Letting the little things slide

Recently in conversation with Mr. C. and some family I recounted a tale that happened when Mr. T. was still in hospital that really got me thinking. Something that I had actually forgotten about but re-telling the incident got me thinking to some of my own behaviours and how insensitive I may be sometimes.

It happened one day as Mr. C. and I were driving home from the hospital late at night. We used to arrive at the hospital bright and early each day, trying as much as possible to drive in before traffic hit, and leaving each night well after all the downtown workers had gone home to their beds. For the first week or so we stayed over night at the hospital, until a nurse took Mr C. aside and advised that it would probably be a good idea for us to go home at night since we lived driving distance to the hospital and that we really needed to rest since we may be a while. I think I’ve mentioned before that going home at night was always the hardest for me. I felt like I was abandoning my baby. I was leaving him alone up there, in that little incubator, all by himself. I was his mother. I was supposed to be there…always. I felt terrible. My logic knew that I wasn’t physically capable of sitting beside him for 24 hours straight. Obviously I needed to sleep. I needed to eat. My heart, however, felt like I should not be going home until I could take him with me. Mr. C. and I drove out of that parking garage into the dark, cool fall air every evening with a heavy heart. Tears in our eyes, pain in our soul we drove home most evenings silently, counting the minutes until we were able to go back.

It was about 11pm and we were on the highway heading home after a long emotional day. There wasn’t much traffic as it was late, but there were cars on the road since it is a big city. I guess someone felt we weren’t driving fast enough. Suddenly we both noticed headlights flashing very close behind us. Mr. C checked his speed and we were in fact going the speed limit, not under, not over The car continued to follow us very closely from behind. My heart started to beat a little faster. I asked “what is he doing?” Mr. C. just kept driving and told me to ignore him. The car then pulled out drove around us and slid in right in front of us. It then slowed down very very slowly.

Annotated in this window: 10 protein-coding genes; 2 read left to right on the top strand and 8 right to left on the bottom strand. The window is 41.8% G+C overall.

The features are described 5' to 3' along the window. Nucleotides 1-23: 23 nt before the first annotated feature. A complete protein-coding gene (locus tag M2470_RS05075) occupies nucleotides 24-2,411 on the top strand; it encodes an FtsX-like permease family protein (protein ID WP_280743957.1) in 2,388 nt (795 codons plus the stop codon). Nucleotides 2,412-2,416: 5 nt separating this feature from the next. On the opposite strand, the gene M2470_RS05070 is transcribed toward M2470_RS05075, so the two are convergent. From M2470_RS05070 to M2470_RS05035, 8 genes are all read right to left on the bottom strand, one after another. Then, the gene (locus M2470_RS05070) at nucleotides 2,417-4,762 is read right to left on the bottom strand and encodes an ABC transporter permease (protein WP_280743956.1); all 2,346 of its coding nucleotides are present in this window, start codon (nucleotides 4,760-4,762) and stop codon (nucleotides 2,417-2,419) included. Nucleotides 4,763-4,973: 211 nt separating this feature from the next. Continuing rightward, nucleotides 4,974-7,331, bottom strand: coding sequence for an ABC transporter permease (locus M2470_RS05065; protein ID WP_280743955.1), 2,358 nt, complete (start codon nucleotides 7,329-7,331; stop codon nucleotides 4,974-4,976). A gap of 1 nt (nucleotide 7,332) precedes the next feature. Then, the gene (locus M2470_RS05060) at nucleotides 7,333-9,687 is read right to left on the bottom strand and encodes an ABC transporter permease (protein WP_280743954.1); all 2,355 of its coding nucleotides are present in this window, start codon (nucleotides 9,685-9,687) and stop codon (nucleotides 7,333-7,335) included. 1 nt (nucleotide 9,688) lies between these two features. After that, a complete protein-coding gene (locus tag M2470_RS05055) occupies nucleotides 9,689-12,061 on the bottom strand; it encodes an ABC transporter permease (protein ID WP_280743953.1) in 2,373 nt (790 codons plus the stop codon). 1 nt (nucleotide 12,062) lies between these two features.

The person driving this car was obviously in a hurry to get somewhere. He or she obviously felt as though we were driving wayyy to slow. He or she obviously felt as though it was their responsibility to teach us a lesson and show us that we were driving too slow in the slow lane of the highway. What the driver of this car didn’t realize was that we had just left our newborn baby tied up to monitors and tubes in an incubator where he was fighting for his life. What they didn’t realize was that my belly was still swollen from giving birth yet I had no baby in my arms. What they didn’t realize is that my heart was physically hurting, a part of my soul was being ripped from me so his “lesson” was falling on deaf ears. I remember feeling angry, feeling like I wanted to scream and shout, kick and scream.. Like I wanted to shake the driver of this car and tell him how the fact that he was stuck behind a “slow” driver on the highway may be a bit unfair but it  paled in comparison to what every parent that just left their baby at Sick Kids was experiencing. I wanted to write a letter to the paper hoping that maybe the driver would read it and realize what he/she had done the night before and would think twice before doing it again, but I had more pressing things to deal with that that. So I let it go. I went home, slept a fitful lonely sleep, and returned to my son the following morning, the incident long gone from my mind.

Until this evening when I recounted the tale. I remembered the pain I was in and how this persons actions just intensified it. My mind couldn’t handle it with everything else going on. What I realized in that moment is how many times  I may have behaved insensitively. Where I have flipped someone off for cutting me off while driving. For driving too slowly, or too quickly. For not behaving the way that I feel they should. I’m sure we all have done it. Someone at work makes a mistake, doesn’t reply to our email, asks us a question that we’ve already answered and we get short, snippy, frustrated, maybe even angry. We honk when someone is driving too slow and wave our hands madly when someone goes before us at a four way stop. What probably never or rarely crosses our mind, is what is going on with that person. Maybe they are on their way home to their sick child. Maybe they just lost a loved one Perhaps they are going through a terrible divorce or just lost their job. Maybe his wife is in labour or she just got a call that her father is in the hospital. Whatever the reason is, we don’t know what is going on in their lives. Believe it or not, the world doesn’t revolve around us. Of course, sometimes people cut us off because they are jerks and feel like the own the road 🙂 but sometimes it may just be because their minds are elsewhere.

My lesson learned is that the next time someone does something that makes them seem like they are being a royal pain in the butt, I will try and think of what they may be going through and cut them some slack. Try it and you may be surprised at how your heart starts to lighten up a little when you let the little things slide.


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